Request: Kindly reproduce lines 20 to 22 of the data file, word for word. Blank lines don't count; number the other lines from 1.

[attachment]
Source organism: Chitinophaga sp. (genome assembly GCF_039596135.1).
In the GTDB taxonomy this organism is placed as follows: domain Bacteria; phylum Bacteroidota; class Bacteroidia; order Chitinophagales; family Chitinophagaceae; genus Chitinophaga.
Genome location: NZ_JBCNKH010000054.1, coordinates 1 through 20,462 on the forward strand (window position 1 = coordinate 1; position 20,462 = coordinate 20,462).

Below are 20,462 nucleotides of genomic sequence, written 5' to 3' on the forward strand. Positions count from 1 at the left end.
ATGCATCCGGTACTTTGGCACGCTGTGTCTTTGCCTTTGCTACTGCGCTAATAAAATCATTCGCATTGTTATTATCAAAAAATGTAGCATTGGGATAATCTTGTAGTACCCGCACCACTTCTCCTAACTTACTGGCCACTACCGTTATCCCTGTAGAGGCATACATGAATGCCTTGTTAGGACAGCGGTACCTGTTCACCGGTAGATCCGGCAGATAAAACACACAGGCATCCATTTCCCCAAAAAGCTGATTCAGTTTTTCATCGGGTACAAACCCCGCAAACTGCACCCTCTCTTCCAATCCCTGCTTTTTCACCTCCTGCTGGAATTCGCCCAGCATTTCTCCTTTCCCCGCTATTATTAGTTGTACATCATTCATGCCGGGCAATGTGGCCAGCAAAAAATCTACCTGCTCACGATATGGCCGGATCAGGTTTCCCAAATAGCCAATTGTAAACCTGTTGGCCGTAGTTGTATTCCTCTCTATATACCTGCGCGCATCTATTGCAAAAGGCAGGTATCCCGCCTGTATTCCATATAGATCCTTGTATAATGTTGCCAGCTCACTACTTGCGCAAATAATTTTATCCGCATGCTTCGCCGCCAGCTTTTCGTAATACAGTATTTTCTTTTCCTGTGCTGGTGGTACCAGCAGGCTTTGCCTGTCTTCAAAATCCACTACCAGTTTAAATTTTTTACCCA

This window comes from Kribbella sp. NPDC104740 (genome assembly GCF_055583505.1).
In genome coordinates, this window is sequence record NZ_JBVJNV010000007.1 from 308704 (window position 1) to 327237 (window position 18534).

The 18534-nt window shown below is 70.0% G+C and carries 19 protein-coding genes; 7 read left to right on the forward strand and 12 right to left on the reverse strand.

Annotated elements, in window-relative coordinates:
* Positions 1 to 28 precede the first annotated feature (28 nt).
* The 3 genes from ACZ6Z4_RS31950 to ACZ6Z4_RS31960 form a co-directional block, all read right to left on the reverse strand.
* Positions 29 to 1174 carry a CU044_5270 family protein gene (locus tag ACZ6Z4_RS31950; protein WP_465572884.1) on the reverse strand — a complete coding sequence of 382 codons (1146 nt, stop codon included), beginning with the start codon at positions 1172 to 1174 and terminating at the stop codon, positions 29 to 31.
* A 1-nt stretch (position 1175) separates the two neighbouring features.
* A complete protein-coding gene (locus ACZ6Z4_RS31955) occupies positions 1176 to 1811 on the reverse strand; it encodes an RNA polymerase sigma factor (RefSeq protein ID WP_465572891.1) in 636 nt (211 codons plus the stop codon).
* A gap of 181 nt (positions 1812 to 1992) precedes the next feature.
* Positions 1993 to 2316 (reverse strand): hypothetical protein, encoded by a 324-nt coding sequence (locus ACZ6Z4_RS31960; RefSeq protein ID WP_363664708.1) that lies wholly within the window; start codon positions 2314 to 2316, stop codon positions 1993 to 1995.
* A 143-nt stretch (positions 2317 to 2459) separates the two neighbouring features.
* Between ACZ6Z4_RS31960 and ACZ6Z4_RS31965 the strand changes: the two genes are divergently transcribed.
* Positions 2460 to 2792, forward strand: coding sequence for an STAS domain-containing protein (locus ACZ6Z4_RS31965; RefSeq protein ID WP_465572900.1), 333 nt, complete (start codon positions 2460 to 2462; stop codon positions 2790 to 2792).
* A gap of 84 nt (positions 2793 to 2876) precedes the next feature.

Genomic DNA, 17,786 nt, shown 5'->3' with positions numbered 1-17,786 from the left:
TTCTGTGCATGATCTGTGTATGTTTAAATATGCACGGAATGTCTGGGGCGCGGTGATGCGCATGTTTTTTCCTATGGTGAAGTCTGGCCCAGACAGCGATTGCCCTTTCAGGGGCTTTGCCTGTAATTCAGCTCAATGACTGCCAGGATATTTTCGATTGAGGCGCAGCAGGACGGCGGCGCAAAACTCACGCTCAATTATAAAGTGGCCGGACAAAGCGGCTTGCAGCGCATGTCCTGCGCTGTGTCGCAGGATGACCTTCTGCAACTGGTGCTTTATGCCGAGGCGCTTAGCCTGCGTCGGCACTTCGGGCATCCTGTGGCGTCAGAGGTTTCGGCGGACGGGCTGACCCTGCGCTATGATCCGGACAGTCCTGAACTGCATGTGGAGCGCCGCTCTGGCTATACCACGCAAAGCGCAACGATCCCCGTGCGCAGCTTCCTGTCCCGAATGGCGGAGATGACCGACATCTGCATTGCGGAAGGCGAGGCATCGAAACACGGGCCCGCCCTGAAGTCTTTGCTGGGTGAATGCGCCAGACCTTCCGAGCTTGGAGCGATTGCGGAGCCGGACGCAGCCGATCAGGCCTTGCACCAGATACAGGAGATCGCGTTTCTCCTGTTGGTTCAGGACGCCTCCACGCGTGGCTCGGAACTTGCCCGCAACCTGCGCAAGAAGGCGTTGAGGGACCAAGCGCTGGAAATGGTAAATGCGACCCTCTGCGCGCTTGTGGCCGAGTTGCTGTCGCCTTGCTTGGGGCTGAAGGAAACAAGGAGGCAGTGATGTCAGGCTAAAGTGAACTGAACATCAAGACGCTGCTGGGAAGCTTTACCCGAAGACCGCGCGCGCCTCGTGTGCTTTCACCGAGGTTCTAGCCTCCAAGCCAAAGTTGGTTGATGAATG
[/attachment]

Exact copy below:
* A gap of 84 nt (positions 2793 to 2876) precedes the next feature.

Genomic DNA, 17,786 nt, shown 5'->3' with positions numbered 1-17,786 from the left:
TTCTGTGCATGATCTGTGTATGTTTAAATATGCACGGAATGTCTGGGGCGCGGTGATGCGCATGTTTTTTCCTATGGTGAAGTCTGGCCCAGACAGCGATTGCCCTTTCAGGGGCTTTGCCTGTAATTCAGCTCAATGACTGCCAGGATATTTTCGATTGAGGCGCAGCAGGACGGCGGCGCAAAACTCACGCTCAATTATAAAGTGGCCGGACAAAGCGGCTTGCAGCGCATGTCCTGCGCTGTGTCGCAGGATGACCTTCTGCAACTGGTGCTTTATGCCGAGGCGCTTAGCCTGCGTCGGCACTTCGGGCATCCTGTGGCGTCAGAGGTTTCGGCGGACGGGCTGACCCTGCGCTATGATCCGGACAGTCCTGAACTGCATGTGGAGCGCCGCTCTGGCTATACCACGCAAAGCGCAACGATCCCCGTGCGCAGCTTCCTGTCCCGAATGGCGGAGATGACCGACATCTGCATTGCGGAAGGCGAGGCATCGAAACACGGGCCCGCCCTGAAGTCTTTGCTGGGTGAATGCGCCAGACCTTCCGAGCTTGGAGCGATTGCGGAGCCGGACGCAGCCGATCAGGCCTTGCACCAGATACAGGAGATCGCGTTTCTCCTGTTGGTTCAGGACGCCTCCACGCGTGGCTCGGAACTTGCCCGCAACCTGCGCAAGAAGGCGTTGAGGGACCAAGCGCTGGAAATGGTAAATGCGACCCTCTGCGCGCTTGTGGCCGAGTTGCTGTCGCCTTGCTTGGGGCTGAAGGAAACAAGGAGGCAGTGATGTCAGGCTAAAGTGAACTGAACATCAAGACGCTGCTGGGAAGCTTTACCCGAAGACCGCGCGCGCCTCGTGTGCTTTCACCGAGGTTCTAGCCTCCAAGCCAAAGTTGGTTGATGAATG